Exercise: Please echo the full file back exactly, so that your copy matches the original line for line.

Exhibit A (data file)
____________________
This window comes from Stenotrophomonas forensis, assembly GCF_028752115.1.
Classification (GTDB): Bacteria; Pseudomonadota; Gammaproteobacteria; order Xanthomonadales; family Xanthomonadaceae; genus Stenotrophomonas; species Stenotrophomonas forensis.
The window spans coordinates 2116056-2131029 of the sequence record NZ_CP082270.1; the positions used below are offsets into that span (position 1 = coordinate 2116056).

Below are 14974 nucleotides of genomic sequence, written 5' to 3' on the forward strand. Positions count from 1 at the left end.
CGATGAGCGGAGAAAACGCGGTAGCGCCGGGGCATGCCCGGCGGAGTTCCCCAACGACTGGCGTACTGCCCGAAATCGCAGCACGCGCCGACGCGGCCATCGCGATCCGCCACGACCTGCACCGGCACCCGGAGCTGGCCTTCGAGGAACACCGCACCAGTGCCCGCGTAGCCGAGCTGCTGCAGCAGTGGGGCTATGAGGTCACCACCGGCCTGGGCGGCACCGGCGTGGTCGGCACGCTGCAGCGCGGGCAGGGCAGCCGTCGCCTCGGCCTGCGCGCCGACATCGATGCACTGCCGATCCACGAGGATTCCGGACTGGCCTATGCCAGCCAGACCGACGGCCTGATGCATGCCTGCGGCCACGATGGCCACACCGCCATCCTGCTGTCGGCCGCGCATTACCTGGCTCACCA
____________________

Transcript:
This window comes from Stenotrophomonas forensis, assembly GCF_028752115.1.
Classification (GTDB): Bacteria; Pseudomonadota; Gammaproteobacteria; order Xanthomonadales; family Xanthomonadaceae; genus Stenotrophomonas; species Stenotrophomonas forensis.
The window spans coordinates 2116056-2131029 of the sequence record NZ_CP082270.1; the positions used below are offsets into that span (position 1 = coordinate 2116056).

Below are 14974 nucleotides of genomic sequence, written 5' to 3' on the forward strand. Positions count from 1 at the left end.
CGATGAGCGGAGAAAACGCGGTAGCGCCGGGGCATGCCCGGCGGAGTTCCCCAACGACTGGCGTACTGCCCGAAATCGCAGCACGCGCCGACGCGGCCATCGCGATCCGCCACGACCTGCACCGGCACCCGGAGCTGGCCTTCGAGGAACACCGCACCAGTGCCCGCGTAGCCGAGCTGCTGCAGCAGTGGGGCTATGAGGTCACCACCGGCCTGGGCGGCACCGGCGTGGTCGGCACGCTGCAGCGCGGGCAGGGCAGCCGTCGCCTCGGCCTGCGCGCCGACATCGATGCACTGCCGATCCACGAGGATTCCGGACTGGCCTATGCCAGCCAGACCGACGGCCTGATGCATGCCTGCGGCCACGATGGCCACACCGCCATCCTGCTGTCGGCCGCGCATTACCTGGCTCACCA